To me, this is the untold story of “first-generation equity practitioners” teaching in higher education. For example, I view the 62 percent of California community college faculty who are white as first-generation equity practitioners who need to learn how to be equity minded. Nationally, 79 percent of full-time faculty members are white, while 6 percent are black, 5 percent are Hispanic and 10 percent are Asian/Pacific Islanders.
Higher education faculty members everywhere must recognize and concede that their practices are failing to create success for too many students. They need to see that their implicit biases about race and ethnicity often prevent them from viewing students who are not like themselves as college material.
And it can be done. With the right training and support, faculty members engaged in this work take actions to identify and reverse patterns of failure -- their students’ and their own. We are seeing progress firsthand in our own work, which focuses on remediating colleges so they are able to educate Latinos and blacks as well as they educate white and more economically privileged students.
James Gray, the chair of the math department at the Community College of Aurora in Colorado, for instance, changed practices after looking at math data by course and instructor, disaggregated by race and ethnicity. It was clear that some faculty members were successful and others were not. With guided support to help him observe instructor-student interaction, he saw how faculty members talked to and greeted students, whom they paid attention to and whom they ignored, and whether feedback to students was supportive or alienating.
Through peer-to-peer conversations, math instructors became collectively conscious that their behaviors, particularly toward students of color, conveyed indifference, lack of caring and even fear. On seeing the contradictions between their behaviors and their professional values as educators, all but one faculty member made changes to be more responsive to students of color. Instead of being color-blind they became more color conscious; rather than waiting for students of color to seek help they developed help-giving practices.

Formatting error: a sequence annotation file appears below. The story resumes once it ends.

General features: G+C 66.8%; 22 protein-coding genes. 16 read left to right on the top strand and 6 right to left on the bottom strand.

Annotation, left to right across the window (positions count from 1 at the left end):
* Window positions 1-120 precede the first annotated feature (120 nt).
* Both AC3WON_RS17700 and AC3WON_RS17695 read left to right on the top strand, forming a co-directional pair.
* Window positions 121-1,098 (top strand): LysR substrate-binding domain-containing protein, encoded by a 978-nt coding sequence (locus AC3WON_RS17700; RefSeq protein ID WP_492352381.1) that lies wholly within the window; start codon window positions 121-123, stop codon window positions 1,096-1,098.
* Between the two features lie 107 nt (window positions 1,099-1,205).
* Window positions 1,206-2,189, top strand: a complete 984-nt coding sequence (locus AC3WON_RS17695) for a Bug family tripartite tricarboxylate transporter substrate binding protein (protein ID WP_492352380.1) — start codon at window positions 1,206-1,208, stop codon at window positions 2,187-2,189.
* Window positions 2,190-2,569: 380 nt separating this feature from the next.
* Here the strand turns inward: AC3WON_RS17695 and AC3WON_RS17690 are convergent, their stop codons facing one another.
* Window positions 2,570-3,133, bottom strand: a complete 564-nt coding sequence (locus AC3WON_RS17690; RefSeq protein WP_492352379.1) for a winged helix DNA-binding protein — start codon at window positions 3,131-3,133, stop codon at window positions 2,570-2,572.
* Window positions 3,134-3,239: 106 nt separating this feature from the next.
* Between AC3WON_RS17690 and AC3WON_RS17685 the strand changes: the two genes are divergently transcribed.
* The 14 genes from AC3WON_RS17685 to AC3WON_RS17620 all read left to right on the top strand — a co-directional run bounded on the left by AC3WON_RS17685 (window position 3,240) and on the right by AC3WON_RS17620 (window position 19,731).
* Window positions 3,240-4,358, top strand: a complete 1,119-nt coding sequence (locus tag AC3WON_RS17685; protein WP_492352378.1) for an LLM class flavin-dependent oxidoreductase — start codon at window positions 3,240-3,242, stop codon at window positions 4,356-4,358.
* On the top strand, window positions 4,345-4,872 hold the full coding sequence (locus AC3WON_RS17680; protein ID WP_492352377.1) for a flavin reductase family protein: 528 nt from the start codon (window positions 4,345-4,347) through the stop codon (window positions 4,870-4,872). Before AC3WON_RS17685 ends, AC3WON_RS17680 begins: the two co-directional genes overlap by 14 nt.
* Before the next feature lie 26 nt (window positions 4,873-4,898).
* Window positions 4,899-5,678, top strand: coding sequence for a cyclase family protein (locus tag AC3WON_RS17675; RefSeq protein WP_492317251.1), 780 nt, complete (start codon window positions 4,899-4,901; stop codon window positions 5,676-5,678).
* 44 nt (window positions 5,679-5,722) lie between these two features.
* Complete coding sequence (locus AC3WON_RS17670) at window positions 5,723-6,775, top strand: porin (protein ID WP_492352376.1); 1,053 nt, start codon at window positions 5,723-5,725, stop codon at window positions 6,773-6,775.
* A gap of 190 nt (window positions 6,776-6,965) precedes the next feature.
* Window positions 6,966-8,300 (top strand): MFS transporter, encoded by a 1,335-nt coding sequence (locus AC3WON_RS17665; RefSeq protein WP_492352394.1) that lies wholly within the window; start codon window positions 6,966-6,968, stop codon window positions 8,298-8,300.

Those small changes helped faculty members forge validating relationships with students of color. For example, using our Equity Scorecard’s Syllabus Review protocol, faculty members became aware that their syllabi, rather than supporting students’ success, taxed their self-worth by screaming rules and telling them all the ways in which they could fail the class. The review of syllabi was a catalyst for deeper discussions about teaching and reflection on how instructors’ language and everyday behaviors influence classroom racial climates.
Gray, in his role as department chair, now looks at mathematics course-level data, disaggregated by race and ethnicity, and by instructor, discussing results with faculty individually to come up with strategies to resolve disparities of up to 35 percentage points. Instructors have adopted equity goals and they know how many more students by race and ethnicity need to succeed to close the gaps. After the implementation of the Equity Scorecard that we at the Center for Urban Education use to track progress, the college algebra pass rates for blacks improved from 66 percent in 2014 to 77 percent in 2015 and from 66 percent to 83 percent among Hispanics.
He also realized that in 10 years as department chair, he had never hired an African-American to teach a college-level math course. He even realized his recruiting strategies put candidates of color at a disadvantage. He now asks job candidates how they would explain their course syllabus on day one of class in order to see if that candidate’s approach is conducive to an equity-focused classroom.
The Community College of Aurora is part of a growing effort to translate high-level policy goals into campus- and faculty-level goals that can be implemented and measured by race and ethnicity to improve retention and graduation results. The improvements achieved at Aurora suggest that structural changes such as course redesign or acceleration are necessary but insufficient. The success of such efforts depends greatly on the motivation of faculty to take action. The Aurora story makes clear that math faculty who engage in a structured race-conscious examination of data that is close to their instructional practices can develop agency for change.
The combination of underprepared students and underprepared faculty members is the perfect storm. When campuses change the way they serve students of color, however, a fundamental shift in thinking and approach occurs that moves us beyond talk and closer to real equity.
Estela Mara Bensimon is a professor of higher education and director of the Center for Urban Education at the University of Southern California Rossier School Of Education. Her Twitter handle is @ebensimon.
The board of Florida A&M University on Wednesday voted down, 7 to 5, a proposal to extend the contract of President Elmira Mangum, who has started the third year of her three-year contract, The Tallahassee Democrat reported. The vote took place at a board meeting where Mangum and supporters contested negative portions of a board evaluation. Board members talked about, but couldn't reach consensus on, how to change the relationship with the president. While board members have questioned some of her decisions and faulted her communication, many students, alumni and faculty members praise Mangum. They say she has brought needed improvements to the university, that board members are micromanaging, and that instability is among the bigger dangers facing the historically black institution.
Submitted by Paul Fain on August 25, 2016 - 3:20am